As we know an axillary bud differentiates to form a floral bud, but what is a floral primodium?

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    – tyersome
    Commented Jun 17, 2020 at 17:01

1 Answer 1


A primordium (plural: primordia) is the first recognizable manifestation of a biological structure. In the case of a flower this will be a small meristematic bump typically at the periphery of a shoot apical meristem.

In contrast, a flower bud is generally used to describe the entire structure including the meristem and any associated structures (such as bracts) that can develop into a flower. This structure often goes through a period of dormancy.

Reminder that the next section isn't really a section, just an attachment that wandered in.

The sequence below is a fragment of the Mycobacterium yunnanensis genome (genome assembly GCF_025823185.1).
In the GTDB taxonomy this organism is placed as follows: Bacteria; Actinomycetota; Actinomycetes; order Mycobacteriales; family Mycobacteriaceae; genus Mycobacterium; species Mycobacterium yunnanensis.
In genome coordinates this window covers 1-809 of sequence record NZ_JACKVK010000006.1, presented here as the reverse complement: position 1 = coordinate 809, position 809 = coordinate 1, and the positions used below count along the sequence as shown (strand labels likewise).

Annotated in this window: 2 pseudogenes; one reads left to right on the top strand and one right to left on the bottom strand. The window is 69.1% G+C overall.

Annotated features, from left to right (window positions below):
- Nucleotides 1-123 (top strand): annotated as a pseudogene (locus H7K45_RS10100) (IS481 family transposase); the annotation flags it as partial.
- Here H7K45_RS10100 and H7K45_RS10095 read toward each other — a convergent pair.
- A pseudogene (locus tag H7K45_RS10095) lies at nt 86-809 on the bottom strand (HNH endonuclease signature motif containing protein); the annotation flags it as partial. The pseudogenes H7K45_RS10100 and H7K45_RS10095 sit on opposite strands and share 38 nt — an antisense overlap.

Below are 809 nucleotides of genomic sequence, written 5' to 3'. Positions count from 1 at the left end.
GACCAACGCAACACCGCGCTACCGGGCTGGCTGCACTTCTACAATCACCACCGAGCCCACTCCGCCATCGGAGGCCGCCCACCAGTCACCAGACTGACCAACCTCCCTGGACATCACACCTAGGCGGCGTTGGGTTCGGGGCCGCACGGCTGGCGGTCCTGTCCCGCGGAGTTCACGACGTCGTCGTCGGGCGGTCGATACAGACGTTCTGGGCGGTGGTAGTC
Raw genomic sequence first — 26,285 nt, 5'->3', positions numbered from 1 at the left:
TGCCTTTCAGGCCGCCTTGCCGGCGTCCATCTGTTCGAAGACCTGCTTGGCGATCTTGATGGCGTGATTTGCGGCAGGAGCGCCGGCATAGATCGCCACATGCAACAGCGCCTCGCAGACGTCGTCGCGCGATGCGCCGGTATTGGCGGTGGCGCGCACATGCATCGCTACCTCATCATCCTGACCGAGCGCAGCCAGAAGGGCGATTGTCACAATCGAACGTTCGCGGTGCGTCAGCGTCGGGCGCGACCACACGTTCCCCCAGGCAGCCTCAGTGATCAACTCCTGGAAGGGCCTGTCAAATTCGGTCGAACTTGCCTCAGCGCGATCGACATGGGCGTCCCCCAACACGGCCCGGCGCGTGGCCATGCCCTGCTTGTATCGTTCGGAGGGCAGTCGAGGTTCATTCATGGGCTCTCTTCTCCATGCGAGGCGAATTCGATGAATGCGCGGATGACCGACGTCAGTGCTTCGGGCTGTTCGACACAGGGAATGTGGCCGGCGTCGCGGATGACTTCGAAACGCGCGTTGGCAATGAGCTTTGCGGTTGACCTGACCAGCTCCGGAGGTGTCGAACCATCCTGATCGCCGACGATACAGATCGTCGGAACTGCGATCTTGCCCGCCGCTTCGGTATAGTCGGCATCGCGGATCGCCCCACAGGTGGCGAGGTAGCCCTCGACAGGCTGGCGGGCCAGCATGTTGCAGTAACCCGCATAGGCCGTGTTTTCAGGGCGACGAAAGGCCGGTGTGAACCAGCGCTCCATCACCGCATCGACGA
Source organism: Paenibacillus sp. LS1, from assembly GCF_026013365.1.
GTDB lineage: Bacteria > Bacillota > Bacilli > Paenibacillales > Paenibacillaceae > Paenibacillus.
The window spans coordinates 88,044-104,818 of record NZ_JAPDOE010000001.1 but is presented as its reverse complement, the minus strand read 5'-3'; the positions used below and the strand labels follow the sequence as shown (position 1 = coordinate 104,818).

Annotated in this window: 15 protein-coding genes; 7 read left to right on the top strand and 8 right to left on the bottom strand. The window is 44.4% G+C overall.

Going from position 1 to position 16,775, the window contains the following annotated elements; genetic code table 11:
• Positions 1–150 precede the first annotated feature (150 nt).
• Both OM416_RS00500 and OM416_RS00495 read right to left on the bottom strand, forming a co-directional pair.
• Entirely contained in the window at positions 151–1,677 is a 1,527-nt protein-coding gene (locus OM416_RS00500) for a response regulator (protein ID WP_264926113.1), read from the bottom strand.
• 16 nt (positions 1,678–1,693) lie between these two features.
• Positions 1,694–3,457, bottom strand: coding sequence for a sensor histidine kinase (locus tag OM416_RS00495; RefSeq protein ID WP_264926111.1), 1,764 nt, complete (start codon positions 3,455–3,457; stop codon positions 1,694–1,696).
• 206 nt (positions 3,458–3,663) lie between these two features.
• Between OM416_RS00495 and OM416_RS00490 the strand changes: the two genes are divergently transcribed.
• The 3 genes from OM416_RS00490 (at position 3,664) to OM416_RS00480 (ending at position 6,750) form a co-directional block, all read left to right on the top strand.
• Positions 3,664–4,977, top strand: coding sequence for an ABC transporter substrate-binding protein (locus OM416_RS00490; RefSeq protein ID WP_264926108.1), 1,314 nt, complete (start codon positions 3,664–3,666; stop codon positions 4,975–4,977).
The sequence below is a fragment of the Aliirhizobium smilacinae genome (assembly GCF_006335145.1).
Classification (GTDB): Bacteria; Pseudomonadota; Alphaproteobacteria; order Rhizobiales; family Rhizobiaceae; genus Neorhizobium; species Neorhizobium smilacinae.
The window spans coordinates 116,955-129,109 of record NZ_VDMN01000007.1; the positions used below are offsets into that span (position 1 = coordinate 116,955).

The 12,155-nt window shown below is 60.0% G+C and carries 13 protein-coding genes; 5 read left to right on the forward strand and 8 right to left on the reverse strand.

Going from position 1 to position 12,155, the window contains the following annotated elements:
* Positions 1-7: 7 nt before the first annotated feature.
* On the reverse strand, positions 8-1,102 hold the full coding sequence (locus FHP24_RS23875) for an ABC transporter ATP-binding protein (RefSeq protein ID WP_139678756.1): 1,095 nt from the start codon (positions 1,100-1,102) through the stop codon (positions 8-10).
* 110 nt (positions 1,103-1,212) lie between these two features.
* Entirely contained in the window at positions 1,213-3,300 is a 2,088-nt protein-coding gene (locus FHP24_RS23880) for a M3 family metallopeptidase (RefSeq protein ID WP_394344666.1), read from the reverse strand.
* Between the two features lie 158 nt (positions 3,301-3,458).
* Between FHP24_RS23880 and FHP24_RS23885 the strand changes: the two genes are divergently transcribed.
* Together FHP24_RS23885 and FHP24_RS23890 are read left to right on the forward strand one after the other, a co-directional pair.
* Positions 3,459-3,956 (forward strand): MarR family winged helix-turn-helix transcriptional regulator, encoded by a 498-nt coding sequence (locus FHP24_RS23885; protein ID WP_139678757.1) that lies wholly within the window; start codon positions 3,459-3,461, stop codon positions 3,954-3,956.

Another way of saying this is that, in the context of a flower, a primordium is a group of meristematic cells that has not yet formed any lateral structures, while a bud contains a meristem and its associated lateral structures. Note however, that I believe I've seen bud used as a synonym for primodium in some cases.

Another difference is that primordia are (usually) microscopic structures, while buds are (usually) macroscopic (visible to the unaided eye) structures.


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